The word percent is written in two words in French: pour cent. Hence 50% would be ‘cinquante pour cent’.

### French ordinal numbers

Ordinal numbers are counting numbers: first second, third, etc. To form an ordinal number in French, simply add -ième to the number.

Hence, second and third are ‘deuxième’ and troisième. The only big exception to this guideline ‘premier’ and ‘primière for first. Our ordinal number page has a complete table with example sentences.

### French fractions

To form a fraction, simply put a cardinal number (un, deux, trois, etc.) over an ordinal number. Hence, the fraction 1/5 would be ‘un cinquième’.

All fractions are masculine. Our fractions page offers a complete table with example sentences.

### Math in French

Learning the French numbers is essential for talking about math. The word for plus in French is ‘plus’ (say the -s).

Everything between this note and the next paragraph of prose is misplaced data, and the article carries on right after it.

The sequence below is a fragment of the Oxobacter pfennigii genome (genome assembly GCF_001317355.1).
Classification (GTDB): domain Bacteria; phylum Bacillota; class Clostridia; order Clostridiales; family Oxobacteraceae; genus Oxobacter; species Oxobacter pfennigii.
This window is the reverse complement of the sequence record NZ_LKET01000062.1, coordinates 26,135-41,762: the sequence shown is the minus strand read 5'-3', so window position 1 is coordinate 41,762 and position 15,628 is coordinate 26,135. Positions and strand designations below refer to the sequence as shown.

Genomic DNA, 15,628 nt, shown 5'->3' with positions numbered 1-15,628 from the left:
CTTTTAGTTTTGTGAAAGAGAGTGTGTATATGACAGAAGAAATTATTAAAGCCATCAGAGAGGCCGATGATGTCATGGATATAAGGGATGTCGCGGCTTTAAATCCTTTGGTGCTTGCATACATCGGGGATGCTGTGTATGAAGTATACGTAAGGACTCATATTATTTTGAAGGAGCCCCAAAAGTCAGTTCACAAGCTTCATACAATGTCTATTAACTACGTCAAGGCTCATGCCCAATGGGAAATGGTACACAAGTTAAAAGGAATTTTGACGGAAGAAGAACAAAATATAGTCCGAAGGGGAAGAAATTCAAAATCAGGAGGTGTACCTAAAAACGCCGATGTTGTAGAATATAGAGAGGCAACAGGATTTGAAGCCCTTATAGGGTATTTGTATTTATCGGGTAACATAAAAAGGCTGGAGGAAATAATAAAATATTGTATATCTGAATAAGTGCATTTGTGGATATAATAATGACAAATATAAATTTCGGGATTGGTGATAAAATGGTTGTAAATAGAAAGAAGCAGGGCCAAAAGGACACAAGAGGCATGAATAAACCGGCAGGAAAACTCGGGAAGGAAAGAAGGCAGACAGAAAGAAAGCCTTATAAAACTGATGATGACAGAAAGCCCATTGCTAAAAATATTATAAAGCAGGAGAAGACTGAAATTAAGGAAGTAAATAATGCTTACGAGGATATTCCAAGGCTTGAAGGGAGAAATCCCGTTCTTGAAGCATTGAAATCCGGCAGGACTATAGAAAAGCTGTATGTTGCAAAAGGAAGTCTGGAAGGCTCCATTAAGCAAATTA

The words for minus, multiplied by and divided by are: moins, multiplié par and divisé par, respectively.

Our math page offers a complete table covering examples of simple math problems using French numbers.

**Download PDF of this lesson**

**Become an expert in French numbers!**Gaining mastery in French numbers can be a big challenge. We suggest taking a look at Frenchtoday.com’s audio course, “

**Mastering French Numbers**“. With Camille’s drills you’ll be able to rattle off even the trickiest of numbers in no time!

Another must-have resource is the book, **Practice Makes Perfect , Complete French All-in-One**, which has a great chapter covering numbers with useful exercises.

#### Related lessons

- French Numbers Song
- approximate numbers
- How to tell time
- French for beginners – How to get started
- How to say hello in French

#### More Online Resources:

#### Suggested audio French courses from Frenchtoday.com

- À Moi Paris French Method – All Levels
- French Verb Drills – Bundle Package
- Beginner French Ultimate Pack
- Intermediate French Ultimate Pack

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David Issokson

David Issokson is a lifelong language enthusiast. His head is swimming with words and sounds as he speaks over six languages. Of all the languages he speaks, he's the most passionate about French! David has helped hundreds of students to improve their French in his private online lessons. When procrastinating working on his site, FrenchLearner.com, David enjoys his time skiing and hiking in Teton Valley, Idaho.